Wednesday, January 5, 2011

After Cancer

Let me hear of your loving-kindness in the morning, for I put my trust in you; show me the road that I must walk, for I lift up my soul to you.
Psalm 143:8 bcp

I needed this verse more after I finished treatment than I did during the Fridays of Taxol and cisplatin. Then, I knew where I had to walk—straight to my navy recliner in the chemo room, to hours of talking with new friends who understood who I was now more than some people I’d known for many years did.
For me and for many, finishing chemo was a case of “Goodbye treatment, hello post-traumatic stress.” Treatment wasn’t any fun . . . but it did require a lot of energy and determination, and it bought us a lot of attention. Now we are whole, or reconstructed, and everyone has disappeared. Our regimen has changed, too; the calendar isn’t filled with chemo or radiation appointments or blood draw reminders. On top of that, we’ve lost the camaraderie of our nurses and our new chemo buddies. We had finally found a place to be completely real, where we could discuss anything deemed not polite conversation: baldness, constipation, mouth sores—nothing was too private. Suddenly, happily, we are told we are in remission and free for three months.
            I had a hard time with that, frankly. In some ways it was harder than adjusting to treatment, to having cancer. I had all this free time—Fridays were no longer built around trips to the hospital. I was slowly regaining strength and hair—and my friends called less often and stopped cooking for me.
            Now that I wasn’t actively in treatment, who was I? I certainly couldn’t go back to the old ways of thinking. Cancer wasn’t just having the rug pulled out from under me—someone had taken the rug and tossed it away! I knew in a stark new way that I would have to die; I’d gotten a reprieve, but I was, like everyone else, mortal.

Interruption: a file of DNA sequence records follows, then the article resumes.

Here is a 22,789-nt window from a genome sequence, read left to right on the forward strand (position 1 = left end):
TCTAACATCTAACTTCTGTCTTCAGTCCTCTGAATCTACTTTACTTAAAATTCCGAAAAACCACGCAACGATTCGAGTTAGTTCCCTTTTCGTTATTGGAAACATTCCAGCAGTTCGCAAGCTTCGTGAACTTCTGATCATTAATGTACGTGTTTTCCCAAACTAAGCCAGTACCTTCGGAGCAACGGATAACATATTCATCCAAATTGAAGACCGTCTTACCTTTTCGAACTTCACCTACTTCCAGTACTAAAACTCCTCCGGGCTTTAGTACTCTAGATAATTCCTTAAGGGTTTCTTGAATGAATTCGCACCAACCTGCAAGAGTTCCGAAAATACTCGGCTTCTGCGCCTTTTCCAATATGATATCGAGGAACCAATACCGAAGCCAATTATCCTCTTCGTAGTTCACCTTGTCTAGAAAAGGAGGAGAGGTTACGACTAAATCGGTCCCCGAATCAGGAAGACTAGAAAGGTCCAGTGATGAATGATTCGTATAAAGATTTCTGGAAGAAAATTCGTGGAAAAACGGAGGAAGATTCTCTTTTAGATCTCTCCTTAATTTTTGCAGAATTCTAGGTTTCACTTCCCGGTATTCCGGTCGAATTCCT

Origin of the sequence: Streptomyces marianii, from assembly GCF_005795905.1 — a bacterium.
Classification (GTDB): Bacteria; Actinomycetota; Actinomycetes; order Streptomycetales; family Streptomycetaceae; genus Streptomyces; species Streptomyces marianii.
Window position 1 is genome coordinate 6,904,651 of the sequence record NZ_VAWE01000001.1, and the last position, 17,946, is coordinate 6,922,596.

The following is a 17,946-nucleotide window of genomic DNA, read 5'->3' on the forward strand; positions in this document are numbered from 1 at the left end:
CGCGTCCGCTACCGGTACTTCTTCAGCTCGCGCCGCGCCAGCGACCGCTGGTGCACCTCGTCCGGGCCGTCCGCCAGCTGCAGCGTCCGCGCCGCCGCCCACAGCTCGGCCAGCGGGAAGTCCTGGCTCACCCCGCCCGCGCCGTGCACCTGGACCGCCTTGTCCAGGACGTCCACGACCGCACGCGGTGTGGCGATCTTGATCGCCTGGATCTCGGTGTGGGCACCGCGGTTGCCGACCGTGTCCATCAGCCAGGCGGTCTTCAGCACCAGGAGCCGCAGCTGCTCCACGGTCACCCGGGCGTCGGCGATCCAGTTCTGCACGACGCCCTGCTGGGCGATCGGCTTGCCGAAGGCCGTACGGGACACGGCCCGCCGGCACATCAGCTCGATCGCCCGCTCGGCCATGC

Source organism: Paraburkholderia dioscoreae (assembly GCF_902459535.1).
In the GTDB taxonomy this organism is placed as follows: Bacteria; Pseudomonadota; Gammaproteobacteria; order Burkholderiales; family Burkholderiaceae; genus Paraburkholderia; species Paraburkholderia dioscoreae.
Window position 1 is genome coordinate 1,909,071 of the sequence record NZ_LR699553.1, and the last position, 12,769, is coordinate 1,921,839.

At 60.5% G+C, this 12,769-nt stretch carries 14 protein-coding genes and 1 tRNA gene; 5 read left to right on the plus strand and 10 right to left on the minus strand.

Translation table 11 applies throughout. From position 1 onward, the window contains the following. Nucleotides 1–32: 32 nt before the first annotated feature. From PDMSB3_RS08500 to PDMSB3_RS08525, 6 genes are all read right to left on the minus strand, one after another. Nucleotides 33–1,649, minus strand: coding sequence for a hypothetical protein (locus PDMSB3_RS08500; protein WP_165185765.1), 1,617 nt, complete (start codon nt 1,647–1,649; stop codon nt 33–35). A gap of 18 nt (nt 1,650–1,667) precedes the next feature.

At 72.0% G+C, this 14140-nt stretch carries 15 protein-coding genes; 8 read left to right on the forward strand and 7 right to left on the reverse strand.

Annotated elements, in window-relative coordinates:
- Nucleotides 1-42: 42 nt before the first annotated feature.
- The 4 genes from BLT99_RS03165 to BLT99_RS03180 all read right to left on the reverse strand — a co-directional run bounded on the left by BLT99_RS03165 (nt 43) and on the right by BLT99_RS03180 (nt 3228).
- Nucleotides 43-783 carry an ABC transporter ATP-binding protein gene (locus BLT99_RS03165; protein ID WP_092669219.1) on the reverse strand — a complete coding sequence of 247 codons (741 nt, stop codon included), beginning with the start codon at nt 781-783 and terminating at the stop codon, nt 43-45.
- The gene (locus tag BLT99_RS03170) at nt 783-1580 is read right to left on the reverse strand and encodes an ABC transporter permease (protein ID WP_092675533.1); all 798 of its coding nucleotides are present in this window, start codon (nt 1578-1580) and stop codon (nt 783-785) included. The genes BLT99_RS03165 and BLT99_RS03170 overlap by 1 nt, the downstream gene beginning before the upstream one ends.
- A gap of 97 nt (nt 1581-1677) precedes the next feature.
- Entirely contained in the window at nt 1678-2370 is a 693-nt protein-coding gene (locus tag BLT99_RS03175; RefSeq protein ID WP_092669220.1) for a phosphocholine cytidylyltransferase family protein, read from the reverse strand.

To create writing that reaches others, we’re told, something big has to be at stake. The high drama of surgery and treatment had ended; nothing as major was at stake now. Surviving treatment was big. Figuring out how to live now isn’t a pageturner.
            Ending treatment is a kind of grief. I’m on my own again now—not entirely, of course, but to a greater degree than I was during treatment. Flowers, calls, cards, and minestrone soup go to others in active need. Some days I struggle with survivor’s guilt—as of this writing, I’ve not experienced a recurrence of my dangerous cancer. I met women in the chemo room almost four years ago with cancer like mine who are no longer alive. I miss their wit and courage, even though I knew them only in one context, briefly.
            In many ways, I am still me. Still writing, still walking in the woods along the Little Miami River, still loving good food and conversation. In other ways, I feel both loss and lost. I need to know how to walk this Survivors’ Road. For that, for everything, I must look to God.

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